A TREASURE HUNTER’S loot of 899 artefacts have been handed back to the National Museum of Ireland after being tracked down in England.
The man, who died last May, operated in the Co. Tipperary area and worked closely with another man in the UK.
The antiquities came to light following a tip-off from the British Museum to the National Museum of Ireland that an important hoard of medieval silver coins from Ireland had been exported illegally to Britain.
Some objects were recovered by police in the UK, while the remaining objects were recovered in Ireland by the Garda Art and Antiques Unit.
Seamus Lynam, acting director of the National Museum of Ireland said the recovery shows there is a continuing threat to the portable archaeological heritage of Ireland by metal detectorists: “Many items similar to those recovered have been offered for sale in recent times over the internet and are the subject of on-going investigations. ”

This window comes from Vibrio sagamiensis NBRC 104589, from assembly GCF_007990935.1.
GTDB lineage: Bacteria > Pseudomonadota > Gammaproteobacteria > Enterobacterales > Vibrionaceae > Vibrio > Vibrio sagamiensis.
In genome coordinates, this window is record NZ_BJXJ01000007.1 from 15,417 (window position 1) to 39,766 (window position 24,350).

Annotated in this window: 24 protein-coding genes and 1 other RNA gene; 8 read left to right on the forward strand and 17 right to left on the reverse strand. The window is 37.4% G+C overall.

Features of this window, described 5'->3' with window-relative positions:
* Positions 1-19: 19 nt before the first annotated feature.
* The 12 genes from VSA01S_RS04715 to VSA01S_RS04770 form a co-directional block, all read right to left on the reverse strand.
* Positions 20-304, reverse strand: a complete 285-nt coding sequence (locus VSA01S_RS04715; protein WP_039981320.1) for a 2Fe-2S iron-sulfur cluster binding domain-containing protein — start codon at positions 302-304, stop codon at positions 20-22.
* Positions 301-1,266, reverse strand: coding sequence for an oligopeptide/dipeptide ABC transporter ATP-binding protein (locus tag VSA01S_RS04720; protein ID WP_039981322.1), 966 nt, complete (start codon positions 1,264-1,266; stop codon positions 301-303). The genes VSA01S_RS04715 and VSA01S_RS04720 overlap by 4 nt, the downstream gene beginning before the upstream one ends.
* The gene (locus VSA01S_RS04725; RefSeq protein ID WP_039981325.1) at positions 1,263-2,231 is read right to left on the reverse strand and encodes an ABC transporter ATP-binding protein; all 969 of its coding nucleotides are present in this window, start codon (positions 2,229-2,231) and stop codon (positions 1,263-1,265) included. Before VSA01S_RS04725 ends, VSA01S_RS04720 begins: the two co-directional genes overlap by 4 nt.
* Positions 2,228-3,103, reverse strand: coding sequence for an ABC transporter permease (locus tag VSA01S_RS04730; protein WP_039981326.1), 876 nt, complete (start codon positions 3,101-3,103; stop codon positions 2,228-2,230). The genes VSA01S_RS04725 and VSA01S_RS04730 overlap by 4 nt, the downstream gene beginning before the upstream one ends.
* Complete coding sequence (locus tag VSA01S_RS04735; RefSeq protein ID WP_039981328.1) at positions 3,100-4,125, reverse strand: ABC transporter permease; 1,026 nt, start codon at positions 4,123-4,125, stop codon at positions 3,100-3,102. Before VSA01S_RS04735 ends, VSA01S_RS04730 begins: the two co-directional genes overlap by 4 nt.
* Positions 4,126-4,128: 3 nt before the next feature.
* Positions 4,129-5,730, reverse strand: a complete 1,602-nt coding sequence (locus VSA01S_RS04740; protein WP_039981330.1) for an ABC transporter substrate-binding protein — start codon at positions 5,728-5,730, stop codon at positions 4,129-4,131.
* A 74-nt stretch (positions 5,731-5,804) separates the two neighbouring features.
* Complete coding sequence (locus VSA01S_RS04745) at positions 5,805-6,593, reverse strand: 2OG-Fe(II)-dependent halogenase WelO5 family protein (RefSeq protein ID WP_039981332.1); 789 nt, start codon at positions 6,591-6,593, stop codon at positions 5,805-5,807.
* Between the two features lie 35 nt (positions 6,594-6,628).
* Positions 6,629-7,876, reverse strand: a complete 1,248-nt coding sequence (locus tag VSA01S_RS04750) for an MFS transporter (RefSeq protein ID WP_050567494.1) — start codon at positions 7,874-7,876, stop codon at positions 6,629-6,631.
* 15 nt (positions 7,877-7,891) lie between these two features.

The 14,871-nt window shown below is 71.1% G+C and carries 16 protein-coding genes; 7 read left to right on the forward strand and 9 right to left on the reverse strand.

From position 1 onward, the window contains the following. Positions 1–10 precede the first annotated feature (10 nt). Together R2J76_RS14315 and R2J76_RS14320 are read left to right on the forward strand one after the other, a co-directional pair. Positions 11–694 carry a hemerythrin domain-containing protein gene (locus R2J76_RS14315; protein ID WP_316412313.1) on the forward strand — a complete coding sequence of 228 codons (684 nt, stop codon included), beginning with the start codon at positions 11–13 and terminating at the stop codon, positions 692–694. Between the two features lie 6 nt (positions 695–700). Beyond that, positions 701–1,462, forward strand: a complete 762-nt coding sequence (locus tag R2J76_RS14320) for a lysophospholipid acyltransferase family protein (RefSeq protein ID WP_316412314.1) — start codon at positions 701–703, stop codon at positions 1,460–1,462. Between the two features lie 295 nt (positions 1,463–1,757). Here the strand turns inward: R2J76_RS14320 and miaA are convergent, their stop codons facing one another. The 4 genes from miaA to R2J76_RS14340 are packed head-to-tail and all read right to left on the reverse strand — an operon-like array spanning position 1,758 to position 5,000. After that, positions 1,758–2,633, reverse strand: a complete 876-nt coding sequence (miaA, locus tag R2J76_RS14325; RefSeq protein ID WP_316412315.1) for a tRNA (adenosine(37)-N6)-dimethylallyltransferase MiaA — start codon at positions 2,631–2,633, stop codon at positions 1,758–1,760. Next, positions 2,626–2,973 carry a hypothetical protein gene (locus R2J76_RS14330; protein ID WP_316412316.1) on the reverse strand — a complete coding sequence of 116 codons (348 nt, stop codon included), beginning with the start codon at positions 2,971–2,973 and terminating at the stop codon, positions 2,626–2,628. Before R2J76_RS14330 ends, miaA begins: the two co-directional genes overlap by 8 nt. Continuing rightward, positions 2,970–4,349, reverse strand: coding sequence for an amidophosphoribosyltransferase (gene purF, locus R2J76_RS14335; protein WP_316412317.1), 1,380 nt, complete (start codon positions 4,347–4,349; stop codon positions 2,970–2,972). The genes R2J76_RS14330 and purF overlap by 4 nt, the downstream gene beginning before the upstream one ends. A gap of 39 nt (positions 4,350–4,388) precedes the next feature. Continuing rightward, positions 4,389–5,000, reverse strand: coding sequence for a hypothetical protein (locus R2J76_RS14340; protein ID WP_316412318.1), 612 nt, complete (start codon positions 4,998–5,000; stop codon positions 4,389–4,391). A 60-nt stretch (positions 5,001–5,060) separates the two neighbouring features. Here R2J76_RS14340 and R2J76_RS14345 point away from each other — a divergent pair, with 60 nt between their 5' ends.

Some of the items recovered include:
- 28 medieval hammered silver coins covering the reigns of Edward I- III (1272-1377)
- Three ‘gun money’ coins of James II, and a flat copper axe dating to the Early Bronze Age, between 2,500 – 2,000 BC
- 29 medieval silver coins including coins of King John (1199–1216), Henry III (1216–1272), Edward I (1272–1307), Edward III (1327–1377), Henry VIII (1509–1547), Queen Mary (1553–1554), Phillip and Mary (1554–1558) and Elizabeth I (1558–1603)
- 14 gun-money coins of James II and copper coins of William and Mary, William III and of George I, II, III & IV.
- A bronze looped-socketed spearhead in the collection dates to the Bronze Age between 1,400 – 900 BC.
- A decorative mount with settings of yellow enamel which is of Early Medieval date and may represent a belt fitting or perhaps a mount from an item of ecclesiastical metalwork.
- 325 metal buttons dating from the 17th century to the 19th century.
- There is also a collection of bullets and musket balls.
A great deal of work is now needed to document the findings, but the full potential of the collection may never be realised because of the absence of where the objects were found.
(All images from the National Museum of Ireland)